Clinical Perspective on Cannabis the Topic of Recent Town Hall
Clinical Perspective on Cannabis the Topic of Recent Town Hall

Stakeholders, physicians and friends of the Las Vegas Medical District and the Clark County Medical Society recently gathered at City Hall for a free Town Hall focused on Cannabis from a clinical perspective.

There was strong attendance from the local medical community given that the town hall also included the opportunity for physicians to earn a Continuing Medical Education (CME) credit. The evening’s primary presentation was given by Brian Lawenda, M.D., one of only a handful of physicians in the United States who is a radiation oncologist, integrative oncologist and medical acupuncturist. He is the medical director for the Northwest Cancer Clinic/21st Oncology in Kennewick, WA.

The primary take-aways from Dr. Lawenda’s presentation included research findings that state there is no increased risk of cancer with use of marijuana;  the dangers of possible fungal outbreaks in medical marijuana; the dangers of vaping, particularly with the use of non-commercial vaping products; the inaccuracy of labeling as it relates to CBD and THC; and the overall health benefits of CBD products, particularly related to pain control, neuroprotection, appetite stimulation and memory improvement.  Dr. Lawenda also believes that because CBD products are less addicting than opioids, they present a better avenue for treating pain and the nausea and discomfort that is often associated with cancer.

Johnathan Rhodes, a health care attorney in the business and finance practice group of Fennemore Craig Attorneys, provided an overview on the legalities of CBD products, citing that on a federal level, Marijuana is still a Schedule 1 substance, making its use, possession and distribution illegal. Rhodes explored the liability aspects for physicians. In Nevada, where both recreational and medicinal marijuana is now legal, there are still some precautions physicians should take, he said.  There can be no written “prescription” for medical marijuana since it is illegal under federal law.  But physicians can provide “written documentation” to recommend its use for patients diagnosed with chronic or debilitating diseases, including AIDS, cancer, glaucoma, epilepsy, severe pain and nausea, to name a few.  Physicians must also seek approval of the primary caregiver and fully explain all possible risks and benefits.  And because the standard of care may be higher for marijuana and CBD related products, physicians should educate themselves and fully understand the implications for recommending its use to patients to avoid malpractice.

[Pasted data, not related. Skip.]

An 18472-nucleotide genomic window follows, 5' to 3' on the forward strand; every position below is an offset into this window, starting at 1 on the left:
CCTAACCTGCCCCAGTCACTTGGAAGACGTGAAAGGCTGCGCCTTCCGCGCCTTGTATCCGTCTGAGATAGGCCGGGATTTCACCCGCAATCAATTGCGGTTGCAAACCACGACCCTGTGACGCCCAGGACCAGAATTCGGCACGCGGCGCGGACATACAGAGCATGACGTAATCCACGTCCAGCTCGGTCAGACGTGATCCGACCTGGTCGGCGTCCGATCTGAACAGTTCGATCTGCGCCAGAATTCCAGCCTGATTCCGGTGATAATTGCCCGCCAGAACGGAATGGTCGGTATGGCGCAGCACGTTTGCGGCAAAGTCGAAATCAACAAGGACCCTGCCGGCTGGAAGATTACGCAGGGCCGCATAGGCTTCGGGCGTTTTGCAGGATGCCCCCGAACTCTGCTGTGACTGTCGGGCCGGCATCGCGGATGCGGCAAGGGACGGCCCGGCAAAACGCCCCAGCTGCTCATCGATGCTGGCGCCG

And finally, in a panel discussion, Michael S. Laymon, chief research officer, College of Medicine, Touro University Nevada, stated his belief that there is a role for CBD and medical marijuana in traditional medicine, but more research is needed.  Dr. Laymon, who currently serves on the National Pain Advisory Board for Pfizer and is a frequent presenter at medical conferences focused on the opioid crisis, has long been interested in ways to treat pain without the use of opioids. But he points out there is a glut of consumer misinformation about CBD related products.  He is a champion of doing more research to better understand CBD’s properties, effects and benefits.

Photo: Clark County Medical Society President, Daniel Burkhead, MD, at the LVMD Town Hall

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